February 12. “A good marriage is when you’re married not to someone you can live with, but to someone you really cannot live without.” (Dr. Howard Hendricks)
I will be married for 31 years later this spring. I have learned many things about what it means to be married, and I know that I have barely scratched the surface. One thing that I know is that I can survive without my wife, but I cannot live without her.
There have been times when we have been apart for a few days; we have each had small trips that have taken us away from the other. Sometimes we have had weekends apart while one of us visits family, and there have been occasional business trips. In those times when we are apart, I can survive. I manage to feed myself, get myself where I need to be, and even function normally. But, I don’t live. To me there is a profound difference between merely surviving and truly living.
To survive I need to eat, sleep, go to work, and do the basic chores of life. When my wife is away I do those things. I will sometimes even visit with friends or other family. I smile, and do my best to have a good time, but there is always something missing.
Over the past few years I have taken “alone” vacations. I have packed a bag, or even my camper, and struck out for a few days to be by myself. I look at this as a time to recharge my batteries. I will look to do some activities that wouldn’t ordinarily interest my wife.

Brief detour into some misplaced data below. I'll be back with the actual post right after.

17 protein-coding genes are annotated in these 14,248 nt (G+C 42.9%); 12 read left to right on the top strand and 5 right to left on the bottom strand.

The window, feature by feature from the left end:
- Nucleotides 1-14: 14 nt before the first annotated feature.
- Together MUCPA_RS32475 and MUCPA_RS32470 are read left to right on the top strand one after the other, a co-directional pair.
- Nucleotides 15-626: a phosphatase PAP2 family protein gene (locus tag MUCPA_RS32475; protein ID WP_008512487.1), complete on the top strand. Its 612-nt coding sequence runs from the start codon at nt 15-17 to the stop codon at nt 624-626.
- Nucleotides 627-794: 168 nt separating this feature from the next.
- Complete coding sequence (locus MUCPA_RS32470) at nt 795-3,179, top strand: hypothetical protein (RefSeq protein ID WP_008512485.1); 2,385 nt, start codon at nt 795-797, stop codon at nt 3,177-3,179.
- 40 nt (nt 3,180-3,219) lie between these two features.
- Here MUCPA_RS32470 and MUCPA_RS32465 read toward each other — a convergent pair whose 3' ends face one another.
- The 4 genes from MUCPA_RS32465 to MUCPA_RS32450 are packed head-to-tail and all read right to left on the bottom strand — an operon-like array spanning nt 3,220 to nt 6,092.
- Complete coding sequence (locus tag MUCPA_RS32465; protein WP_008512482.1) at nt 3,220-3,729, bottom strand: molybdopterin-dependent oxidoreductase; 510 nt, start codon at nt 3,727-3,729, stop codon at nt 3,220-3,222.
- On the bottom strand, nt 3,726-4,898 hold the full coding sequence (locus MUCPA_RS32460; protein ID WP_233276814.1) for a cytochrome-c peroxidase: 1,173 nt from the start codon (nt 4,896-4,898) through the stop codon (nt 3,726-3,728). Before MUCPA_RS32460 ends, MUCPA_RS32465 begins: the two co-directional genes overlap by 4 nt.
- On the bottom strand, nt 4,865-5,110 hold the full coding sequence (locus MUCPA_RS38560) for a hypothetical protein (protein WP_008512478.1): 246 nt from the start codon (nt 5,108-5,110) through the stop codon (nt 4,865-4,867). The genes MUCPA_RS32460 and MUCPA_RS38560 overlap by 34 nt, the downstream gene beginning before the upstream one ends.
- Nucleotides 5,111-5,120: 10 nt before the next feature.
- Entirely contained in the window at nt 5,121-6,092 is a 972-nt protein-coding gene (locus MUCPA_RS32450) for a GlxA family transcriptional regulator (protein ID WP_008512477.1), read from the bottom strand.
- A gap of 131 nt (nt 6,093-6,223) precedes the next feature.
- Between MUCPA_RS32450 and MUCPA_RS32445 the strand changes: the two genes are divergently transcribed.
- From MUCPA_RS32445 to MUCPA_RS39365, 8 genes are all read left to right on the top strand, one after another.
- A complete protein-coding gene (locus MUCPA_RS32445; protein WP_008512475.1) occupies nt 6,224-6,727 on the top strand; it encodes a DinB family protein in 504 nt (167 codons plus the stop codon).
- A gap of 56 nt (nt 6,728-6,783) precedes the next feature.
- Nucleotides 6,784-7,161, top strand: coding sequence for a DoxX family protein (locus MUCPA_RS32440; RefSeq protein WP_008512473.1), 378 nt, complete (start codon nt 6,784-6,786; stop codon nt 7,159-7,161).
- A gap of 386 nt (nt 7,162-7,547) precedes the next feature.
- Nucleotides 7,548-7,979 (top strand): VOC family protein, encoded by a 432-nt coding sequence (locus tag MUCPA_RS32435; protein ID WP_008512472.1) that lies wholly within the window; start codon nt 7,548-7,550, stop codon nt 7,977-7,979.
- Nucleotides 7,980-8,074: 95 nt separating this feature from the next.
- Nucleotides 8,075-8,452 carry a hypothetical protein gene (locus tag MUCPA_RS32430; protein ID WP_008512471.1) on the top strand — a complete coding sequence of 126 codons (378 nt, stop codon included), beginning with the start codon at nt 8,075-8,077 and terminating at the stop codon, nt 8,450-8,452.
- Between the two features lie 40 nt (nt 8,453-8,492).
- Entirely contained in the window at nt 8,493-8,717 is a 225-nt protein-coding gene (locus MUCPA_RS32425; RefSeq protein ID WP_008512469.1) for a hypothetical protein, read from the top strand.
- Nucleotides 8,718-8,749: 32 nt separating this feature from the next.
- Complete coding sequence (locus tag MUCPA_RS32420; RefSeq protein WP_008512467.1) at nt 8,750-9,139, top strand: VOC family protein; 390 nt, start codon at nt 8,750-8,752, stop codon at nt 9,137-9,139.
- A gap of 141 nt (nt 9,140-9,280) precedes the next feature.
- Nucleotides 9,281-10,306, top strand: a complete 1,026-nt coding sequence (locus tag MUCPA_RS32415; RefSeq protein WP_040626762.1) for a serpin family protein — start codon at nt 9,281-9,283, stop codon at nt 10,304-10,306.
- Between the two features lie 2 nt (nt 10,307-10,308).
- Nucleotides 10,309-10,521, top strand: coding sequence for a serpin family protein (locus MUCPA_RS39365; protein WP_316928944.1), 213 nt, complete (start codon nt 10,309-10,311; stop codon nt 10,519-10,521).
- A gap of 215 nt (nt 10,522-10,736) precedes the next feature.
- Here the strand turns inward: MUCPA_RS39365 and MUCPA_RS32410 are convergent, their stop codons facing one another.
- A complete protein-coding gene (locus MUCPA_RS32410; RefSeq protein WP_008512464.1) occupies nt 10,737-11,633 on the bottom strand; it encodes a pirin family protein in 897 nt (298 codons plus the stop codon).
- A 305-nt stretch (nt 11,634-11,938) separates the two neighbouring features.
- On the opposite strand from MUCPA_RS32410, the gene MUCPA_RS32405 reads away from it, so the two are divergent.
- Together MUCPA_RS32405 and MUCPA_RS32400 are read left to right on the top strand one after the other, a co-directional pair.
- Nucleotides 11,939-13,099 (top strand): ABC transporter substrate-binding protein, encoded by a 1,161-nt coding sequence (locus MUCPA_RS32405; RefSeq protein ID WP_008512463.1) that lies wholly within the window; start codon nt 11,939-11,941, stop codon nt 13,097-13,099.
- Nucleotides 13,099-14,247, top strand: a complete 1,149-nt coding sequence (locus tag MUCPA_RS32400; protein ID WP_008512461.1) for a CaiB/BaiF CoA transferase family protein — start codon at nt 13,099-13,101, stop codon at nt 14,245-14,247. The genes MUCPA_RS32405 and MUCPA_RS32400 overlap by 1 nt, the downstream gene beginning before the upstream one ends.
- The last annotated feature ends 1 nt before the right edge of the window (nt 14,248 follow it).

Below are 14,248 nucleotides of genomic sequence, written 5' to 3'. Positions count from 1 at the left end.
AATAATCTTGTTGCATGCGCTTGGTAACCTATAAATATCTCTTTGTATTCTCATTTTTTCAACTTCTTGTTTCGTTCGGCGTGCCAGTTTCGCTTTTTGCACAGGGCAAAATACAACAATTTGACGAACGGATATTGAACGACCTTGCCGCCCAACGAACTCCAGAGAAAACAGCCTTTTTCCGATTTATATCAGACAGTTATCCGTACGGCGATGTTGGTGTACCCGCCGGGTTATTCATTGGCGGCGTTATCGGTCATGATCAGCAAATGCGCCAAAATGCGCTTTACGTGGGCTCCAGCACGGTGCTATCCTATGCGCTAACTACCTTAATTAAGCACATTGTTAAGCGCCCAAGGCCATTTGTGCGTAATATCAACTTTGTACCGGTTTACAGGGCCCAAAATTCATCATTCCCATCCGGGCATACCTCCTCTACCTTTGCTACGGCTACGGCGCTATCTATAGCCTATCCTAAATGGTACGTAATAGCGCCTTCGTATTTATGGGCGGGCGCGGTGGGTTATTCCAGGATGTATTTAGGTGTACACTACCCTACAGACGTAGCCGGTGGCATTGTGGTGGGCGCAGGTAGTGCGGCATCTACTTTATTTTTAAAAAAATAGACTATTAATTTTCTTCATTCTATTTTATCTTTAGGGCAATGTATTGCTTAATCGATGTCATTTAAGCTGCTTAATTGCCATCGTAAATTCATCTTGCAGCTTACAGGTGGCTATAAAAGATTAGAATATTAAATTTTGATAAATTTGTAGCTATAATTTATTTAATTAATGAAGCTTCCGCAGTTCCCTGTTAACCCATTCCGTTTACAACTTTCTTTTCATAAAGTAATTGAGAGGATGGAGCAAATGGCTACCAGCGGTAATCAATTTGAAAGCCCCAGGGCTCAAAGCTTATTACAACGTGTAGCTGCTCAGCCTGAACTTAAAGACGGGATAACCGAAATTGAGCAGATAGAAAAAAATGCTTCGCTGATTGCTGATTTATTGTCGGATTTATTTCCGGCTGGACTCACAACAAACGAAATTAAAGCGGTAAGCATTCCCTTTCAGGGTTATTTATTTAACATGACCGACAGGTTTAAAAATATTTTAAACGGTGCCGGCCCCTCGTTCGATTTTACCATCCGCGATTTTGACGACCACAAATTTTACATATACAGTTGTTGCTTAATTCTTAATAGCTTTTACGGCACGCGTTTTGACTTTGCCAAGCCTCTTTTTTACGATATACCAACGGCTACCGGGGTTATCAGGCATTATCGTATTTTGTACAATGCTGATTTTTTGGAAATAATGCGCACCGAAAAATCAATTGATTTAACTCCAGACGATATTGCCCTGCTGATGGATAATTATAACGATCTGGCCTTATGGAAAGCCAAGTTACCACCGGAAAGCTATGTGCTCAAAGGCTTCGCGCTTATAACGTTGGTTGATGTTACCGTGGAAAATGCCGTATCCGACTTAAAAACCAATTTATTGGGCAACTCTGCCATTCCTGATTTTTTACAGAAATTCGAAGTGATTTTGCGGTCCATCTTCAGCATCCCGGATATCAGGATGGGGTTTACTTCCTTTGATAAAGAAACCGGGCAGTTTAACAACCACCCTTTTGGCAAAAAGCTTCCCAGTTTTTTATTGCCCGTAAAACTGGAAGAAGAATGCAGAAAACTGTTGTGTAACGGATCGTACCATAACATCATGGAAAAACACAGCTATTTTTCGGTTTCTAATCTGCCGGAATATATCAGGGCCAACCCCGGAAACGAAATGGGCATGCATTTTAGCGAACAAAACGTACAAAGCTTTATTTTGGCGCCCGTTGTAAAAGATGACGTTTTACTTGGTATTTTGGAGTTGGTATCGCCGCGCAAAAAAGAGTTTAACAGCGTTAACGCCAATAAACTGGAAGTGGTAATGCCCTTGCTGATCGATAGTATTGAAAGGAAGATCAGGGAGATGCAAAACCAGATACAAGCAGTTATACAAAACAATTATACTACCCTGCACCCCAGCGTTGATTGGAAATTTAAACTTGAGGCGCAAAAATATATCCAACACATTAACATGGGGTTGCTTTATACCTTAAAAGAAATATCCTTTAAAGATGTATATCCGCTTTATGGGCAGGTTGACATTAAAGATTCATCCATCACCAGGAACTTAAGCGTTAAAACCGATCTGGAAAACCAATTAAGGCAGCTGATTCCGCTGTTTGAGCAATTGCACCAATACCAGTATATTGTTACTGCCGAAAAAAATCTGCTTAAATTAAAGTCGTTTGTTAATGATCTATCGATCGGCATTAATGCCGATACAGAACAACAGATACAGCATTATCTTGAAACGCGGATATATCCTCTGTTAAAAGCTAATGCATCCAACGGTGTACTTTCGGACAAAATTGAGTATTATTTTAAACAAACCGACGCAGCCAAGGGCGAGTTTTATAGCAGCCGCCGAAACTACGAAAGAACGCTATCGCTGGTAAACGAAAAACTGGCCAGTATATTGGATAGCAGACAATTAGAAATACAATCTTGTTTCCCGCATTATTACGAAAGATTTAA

For one of my alone trips, I travelled from Southeast Michigan to the Northern Minnesota shoreline to photograph the Grand Marais lighthouse. From there I worked my way south and photographed all of the lights in Minnesota, along with many in Wisconsin. I was gone a total of 7 days, and in that time I logged over 1,500 miles and visited and photographed more than 30 lights. I even stopped to see some friends in Wisconsin for a night. It was a great experience to be sure, and I had a lot of fun activities packed in, but there was something missing.
Since that trip I have shared some of the pictures of lights with friends and family. I have even told a bit about the drive itself and what that was like. But, there aren’t really “stories” of the trip. Traveling for that long alone, I listened to a lot of talk radio. When I was at my motel I read books, or watched TV. Most nights I was asleep early because there wasn’t much to do. When I look back, I would trade that trip in for the chance to have done it with my wife. Had she been along, the trip would have been ten times more fun, as we had the adventure together.
There is a difference between merely surviving and living. To me, living means I am sharing experiences with someone I love. The intensity of my existence is maximized when I am sharing it with my wife. The good, the bad, the happy, the sad – all are more meaningful when she is around.
This week is St. Valentine ’s Day. We have agreed not to go to dinner and fight the insanity of a restaurant experience. We’ve decided instead to have an evening in. My wife will make her famous homemade pizza, and we will watch a movie together. The experience of the evening will seem mundane to many, but to us it will be a small slice of heaven because we will live it together.
I don’t have a good marriage; I have a GREAT marriage. Over the past 30+ years I have come to understand that no matter what life sends my way, I will truly live and thrive with my wife at my side. Everything else is just survival.